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29 January 2019 | Story Xolisa Mnukwa | Photo Anja Aucamp
Prof Francis Petersen speech
“We can create an institution that operates and lives in the times of embracing and celebrating diversity, inclusivity, and academic excellence by ensuring that students own their time at university,” said Prof Francis Petersen.

25 January 2019 marked the official welcoming of the University of the Free State’s (UFS) first-year students, as they moved into their respective residences and were warmly welcomed on the UFS Bloemfontein Campus. This day also marked the start of the registration process for first-year students.

According to first-year Psychology student Keisha Claasen, who moved into her residence earlier on 25 January, her first experience of the UFS was daunting but exciting, as she had never been in a similar environment. According to Given Gwerera, who dropped his son off at the Karee residence earlier the day, “the UFS is an institution with great culture and an overall good academic record.” He further explained that he trusts his son to make full use of the opportunities presented to him, as he has a cool head on his shoulders.

On the evening of 25 January, an eager group of millennials, joined by their parents, took the first sip from their cup of varsity life as they assembled on the Red Square of the Bloemfontein Campus to meet the Rector and Vice-Chancellor, Prof Francis Petersen, members of Rectorate, the deans of all faculties, and the Student Representative Council (SRC) of the UFS.

“2019 will be a year of continued change; the UFS is thrilled about the prospect of bringing about opportunities for adaptation and realignment to the future,” said Prof Francis Petersen.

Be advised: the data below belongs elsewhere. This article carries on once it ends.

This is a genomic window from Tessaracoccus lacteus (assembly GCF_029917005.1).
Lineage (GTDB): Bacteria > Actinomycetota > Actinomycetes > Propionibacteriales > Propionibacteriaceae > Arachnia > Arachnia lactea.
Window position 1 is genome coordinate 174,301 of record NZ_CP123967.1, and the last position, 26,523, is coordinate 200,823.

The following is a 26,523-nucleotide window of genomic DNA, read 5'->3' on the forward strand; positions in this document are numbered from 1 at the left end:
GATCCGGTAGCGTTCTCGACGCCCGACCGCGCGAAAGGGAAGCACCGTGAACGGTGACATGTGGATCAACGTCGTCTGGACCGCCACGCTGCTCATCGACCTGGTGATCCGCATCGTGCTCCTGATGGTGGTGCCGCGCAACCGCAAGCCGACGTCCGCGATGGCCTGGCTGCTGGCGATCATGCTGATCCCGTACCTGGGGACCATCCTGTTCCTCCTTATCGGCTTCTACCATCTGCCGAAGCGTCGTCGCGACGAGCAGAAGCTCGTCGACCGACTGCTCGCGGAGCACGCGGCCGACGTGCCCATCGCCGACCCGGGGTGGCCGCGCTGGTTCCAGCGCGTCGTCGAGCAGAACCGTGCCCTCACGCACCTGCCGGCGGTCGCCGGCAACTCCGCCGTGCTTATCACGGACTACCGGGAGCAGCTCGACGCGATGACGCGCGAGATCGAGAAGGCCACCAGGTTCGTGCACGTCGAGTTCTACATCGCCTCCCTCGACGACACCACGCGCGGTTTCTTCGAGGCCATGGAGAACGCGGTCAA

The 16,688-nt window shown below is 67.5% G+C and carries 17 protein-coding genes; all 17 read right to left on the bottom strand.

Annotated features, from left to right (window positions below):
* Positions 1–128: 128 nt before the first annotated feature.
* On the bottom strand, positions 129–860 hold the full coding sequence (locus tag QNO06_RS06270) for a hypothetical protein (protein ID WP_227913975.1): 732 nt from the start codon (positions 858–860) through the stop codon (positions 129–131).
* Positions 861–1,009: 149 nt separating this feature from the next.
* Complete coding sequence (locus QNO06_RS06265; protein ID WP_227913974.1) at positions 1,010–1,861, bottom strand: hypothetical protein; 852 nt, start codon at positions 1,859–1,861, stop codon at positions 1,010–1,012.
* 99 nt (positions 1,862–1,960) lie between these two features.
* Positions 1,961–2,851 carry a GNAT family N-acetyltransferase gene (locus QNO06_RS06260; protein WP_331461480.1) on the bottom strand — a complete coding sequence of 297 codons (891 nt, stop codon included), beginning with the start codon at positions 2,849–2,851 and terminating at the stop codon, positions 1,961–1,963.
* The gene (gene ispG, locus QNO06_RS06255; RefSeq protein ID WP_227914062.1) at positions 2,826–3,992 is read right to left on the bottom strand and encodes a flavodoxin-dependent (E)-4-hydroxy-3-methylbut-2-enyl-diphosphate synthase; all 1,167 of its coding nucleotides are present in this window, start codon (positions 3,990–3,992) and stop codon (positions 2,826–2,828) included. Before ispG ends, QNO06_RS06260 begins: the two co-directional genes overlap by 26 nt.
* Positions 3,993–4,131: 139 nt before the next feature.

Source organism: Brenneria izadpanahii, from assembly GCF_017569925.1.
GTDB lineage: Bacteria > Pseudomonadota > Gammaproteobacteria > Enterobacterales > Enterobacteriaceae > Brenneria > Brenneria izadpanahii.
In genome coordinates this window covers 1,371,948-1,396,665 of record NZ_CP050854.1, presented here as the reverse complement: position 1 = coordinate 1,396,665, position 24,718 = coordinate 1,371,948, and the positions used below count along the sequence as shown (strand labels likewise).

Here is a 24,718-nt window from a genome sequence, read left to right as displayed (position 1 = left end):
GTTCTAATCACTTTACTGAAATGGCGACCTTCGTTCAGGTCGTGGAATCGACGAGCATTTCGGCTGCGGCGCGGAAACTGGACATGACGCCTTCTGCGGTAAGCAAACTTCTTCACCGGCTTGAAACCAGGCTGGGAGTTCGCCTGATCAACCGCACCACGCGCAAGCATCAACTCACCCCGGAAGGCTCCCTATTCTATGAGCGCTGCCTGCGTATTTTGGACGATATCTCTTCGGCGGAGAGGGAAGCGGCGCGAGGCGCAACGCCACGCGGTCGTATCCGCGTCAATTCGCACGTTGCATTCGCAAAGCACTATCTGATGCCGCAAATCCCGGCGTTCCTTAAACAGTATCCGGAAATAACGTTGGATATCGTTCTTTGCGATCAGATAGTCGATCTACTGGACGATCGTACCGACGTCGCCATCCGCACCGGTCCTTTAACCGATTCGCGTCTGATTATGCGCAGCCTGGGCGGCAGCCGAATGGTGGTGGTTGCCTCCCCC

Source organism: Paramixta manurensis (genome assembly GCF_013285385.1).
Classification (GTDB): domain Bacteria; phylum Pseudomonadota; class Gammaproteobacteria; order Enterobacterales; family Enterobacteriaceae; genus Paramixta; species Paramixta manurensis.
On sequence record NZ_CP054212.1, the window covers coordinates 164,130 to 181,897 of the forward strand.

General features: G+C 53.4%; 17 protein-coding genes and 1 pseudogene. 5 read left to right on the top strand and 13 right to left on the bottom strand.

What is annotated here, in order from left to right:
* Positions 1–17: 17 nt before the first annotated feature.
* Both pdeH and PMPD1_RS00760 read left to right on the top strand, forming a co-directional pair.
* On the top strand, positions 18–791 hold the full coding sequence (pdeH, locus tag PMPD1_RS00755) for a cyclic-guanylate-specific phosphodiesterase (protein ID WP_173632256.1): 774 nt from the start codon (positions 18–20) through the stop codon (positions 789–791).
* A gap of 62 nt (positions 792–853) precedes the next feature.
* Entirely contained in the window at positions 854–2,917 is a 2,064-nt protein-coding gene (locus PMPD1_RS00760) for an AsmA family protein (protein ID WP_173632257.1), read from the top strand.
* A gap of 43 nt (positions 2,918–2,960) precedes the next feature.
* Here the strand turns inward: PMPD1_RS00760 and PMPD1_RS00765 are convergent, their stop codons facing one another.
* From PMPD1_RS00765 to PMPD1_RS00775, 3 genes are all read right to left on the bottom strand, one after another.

He further explained that the university prides itself in moulding its students into well-rounded individuals who will develop into globally competitive graduates as required in a diversity of landscapes. Prof Petersen urged first-years to remain open to the technological developments that go with globalisation, because of its permanent effects on society today.

First-years were further advised to take advantage of the rich pool of academic research and knowledge that is characteristic of the university and is piloted by UFS scholars, by engaging with and learning from them.

The inspiring night concluded on a colourful note, as the audience enjoyed an artistic laser show in front of the Main Building. Caption:

“UFS academics conduct research that forces the world to take note,” said Prof Francis Petersen at the official first-year welcoming ceremony on the UFS Bloemfontein Campus.

News Archive

UFS sets trend for higher education institutions
2005-09-21

The University of the Free State (UFS) offers more service-learning courses than any other higher education institution in the country and has the highest number of students enrolled for these service-learning courses.

This was the research findings on higher education institutions conducted between 2001 and 2004 by the Joint Education Trust (JET) into service-learning courses. These are courses which seek to integrate service to the community into the academic core of higher education institutions.